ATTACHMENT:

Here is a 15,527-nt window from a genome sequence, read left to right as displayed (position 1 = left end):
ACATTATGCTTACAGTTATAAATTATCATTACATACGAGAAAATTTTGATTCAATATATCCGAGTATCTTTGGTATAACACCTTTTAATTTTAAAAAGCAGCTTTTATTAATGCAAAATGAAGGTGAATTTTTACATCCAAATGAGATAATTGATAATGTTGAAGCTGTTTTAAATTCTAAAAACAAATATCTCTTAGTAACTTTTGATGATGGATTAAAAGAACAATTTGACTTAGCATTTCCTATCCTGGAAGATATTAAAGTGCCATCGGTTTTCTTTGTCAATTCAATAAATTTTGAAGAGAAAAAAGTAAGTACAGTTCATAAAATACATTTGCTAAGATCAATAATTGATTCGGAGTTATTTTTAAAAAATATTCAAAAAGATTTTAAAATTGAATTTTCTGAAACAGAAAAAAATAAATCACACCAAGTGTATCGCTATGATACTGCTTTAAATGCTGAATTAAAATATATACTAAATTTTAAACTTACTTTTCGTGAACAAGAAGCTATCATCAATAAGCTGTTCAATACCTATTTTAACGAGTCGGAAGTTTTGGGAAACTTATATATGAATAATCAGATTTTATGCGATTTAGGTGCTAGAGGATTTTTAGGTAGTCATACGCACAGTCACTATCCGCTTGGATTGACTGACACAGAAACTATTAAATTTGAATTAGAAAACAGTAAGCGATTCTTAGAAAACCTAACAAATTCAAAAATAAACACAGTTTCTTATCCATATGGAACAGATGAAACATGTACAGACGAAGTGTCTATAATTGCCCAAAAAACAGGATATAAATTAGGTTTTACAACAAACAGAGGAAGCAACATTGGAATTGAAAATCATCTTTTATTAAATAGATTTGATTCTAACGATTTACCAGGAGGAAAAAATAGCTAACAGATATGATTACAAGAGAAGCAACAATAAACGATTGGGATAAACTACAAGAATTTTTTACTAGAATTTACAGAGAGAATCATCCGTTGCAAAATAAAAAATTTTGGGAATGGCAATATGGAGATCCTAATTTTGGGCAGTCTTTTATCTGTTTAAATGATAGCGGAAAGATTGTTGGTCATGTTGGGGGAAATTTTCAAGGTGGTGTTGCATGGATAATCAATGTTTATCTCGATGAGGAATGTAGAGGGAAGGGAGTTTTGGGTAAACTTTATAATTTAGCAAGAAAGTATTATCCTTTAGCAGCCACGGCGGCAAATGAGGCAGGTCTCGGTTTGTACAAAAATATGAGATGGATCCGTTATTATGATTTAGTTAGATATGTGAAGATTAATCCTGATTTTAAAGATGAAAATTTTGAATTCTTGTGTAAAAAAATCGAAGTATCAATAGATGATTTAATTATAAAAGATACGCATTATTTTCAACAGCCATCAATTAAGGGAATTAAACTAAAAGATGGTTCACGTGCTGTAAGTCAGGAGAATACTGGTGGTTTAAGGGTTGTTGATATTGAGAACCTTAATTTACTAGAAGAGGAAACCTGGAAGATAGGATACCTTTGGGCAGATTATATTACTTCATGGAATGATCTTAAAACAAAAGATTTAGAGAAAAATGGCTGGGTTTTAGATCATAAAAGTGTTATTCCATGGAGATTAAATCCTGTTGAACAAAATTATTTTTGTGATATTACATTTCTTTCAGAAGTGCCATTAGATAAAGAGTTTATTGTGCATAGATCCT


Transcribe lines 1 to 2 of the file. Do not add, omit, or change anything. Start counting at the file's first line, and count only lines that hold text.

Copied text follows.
Here is a 15,527-nt window from a genome sequence, read left to right as displayed (position 1 = left end):
ACATTATGCTTACAGTTATAAATTATCATTACATACGAGAAAATTTTGATTCAATATATCCGAGTATCTTTGGTATAACACCTTTTAATTTTAAAAAGCAGCTTTTATTAATGCAAAATGAAGGTGAATTTTTACATCCAAATGAGATAATTGATAATGTTGAAGCTGTTTTAAATTCTAAAAACAAATATCTCTTAGTAACTTTTGATGATGGATTAAAAGAACAATTTGACTTAGCATTTCCTATCCTGGAAGATATTAAAGTGCCATCGGTTTTCTTTGTCAATTCAATAAATTTTGAAGAGAAAAAAGTAAGTACAGTTCATAAAATACATTTGCTAAGATCAATAATTGATTCGGAGTTATTTTTAAAAAATATTCAAAAAGATTTTAAAATTGAATTTTCTGAAACAGAAAAAAATAAATCACACCAAGTGTATCGCTATGATACTGCTTTAAATGCTGAATTAAAATATATACTAAATTTTAAACTTACTTTTCGTGAACAAGAAGCTATCATCAATAAGCTGTTCAATACCTATTTTAACGAGTCGGAAGTTTTGGGAAACTTATATATGAATAATCAGATTTTATGCGATTTAGGTGCTAGAGGATTTTTAGGTAGTCATACGCACAGTCACTATCCGCTTGGATTGACTGACACAGAAACTATTAAATTTGAATTAGAAAACAGTAAGCGATTCTTAGAAAACCTAACAAATTCAAAAATAAACACAGTTTCTTATCCATATGGAACAGATGAAACATGTACAGACGAAGTGTCTATAATTGCCCAAAAAACAGGATATAAATTAGGTTTTACAACAAACAGAGGAAGCAACATTGGAATTGAAAATCATCTTTTATTAAATAGATTTGATTCTAACGATTTACCAGGAGGAAAAAATAGCTAACAGATATGATTACAAGAGAAGCAACAATAAACGATTGGGATAAACTACAAGAATTTTTTACTAGAATTTACAGAGAGAATCATCCGTTGCAAAATAAAAAATTTTGGGAATGGCAATATGGAGATCCTAATTTTGGGCAGTCTTTTATCTGTTTAAATGATAGCGGAAAGATTGTTGGTCATGTTGGGGGAAATTTTCAAGGTGGTGTTGCATGGATAATCAATGTTTATCTCGATGAGGAATGTAGAGGGAAGGGAGTTTTGGGTAAACTTTATAATTTAGCAAGAAAGTATTATCCTTTAGCAGCCACGGCGGCAAATGAGGCAGGTCTCGGTTTGTACAAAAATATGAGATGGATCCGTTATTATGATTTAGTTAGATATGTGAAGATTAATCCTGATTTTAAAGATGAAAATTTTGAATTCTTGTGTAAAAAAATCGAAGTATCAATAGATGATTTAATTATAAAAGATACGCATTATTTTCAACAGCCATCAATTAAGGGAATTAAACTAAAAGATGGTTCACGTGCTGTAAGTCAGGAGAATACTGGTGGTTTAAGGGTTGTTGATATTGAGAACCTTAATTTACTAGAAGAGGAAACCTGGAAGATAGGATACCTTTGGGCAGATTATATTACTTCATGGAATGATCTTAAAACAAAAGATTTAGAGAAAAATGGCTGGGTTTTAGATCATAAAAGTGTTATTCCATGGAGATTAAATCCTGTTGAACAAAATTATTTTTGTGATATTACATTTCTTTCAGAAGTGCCATTAGATAAAGAGTTTATTGTGCATAGATCCT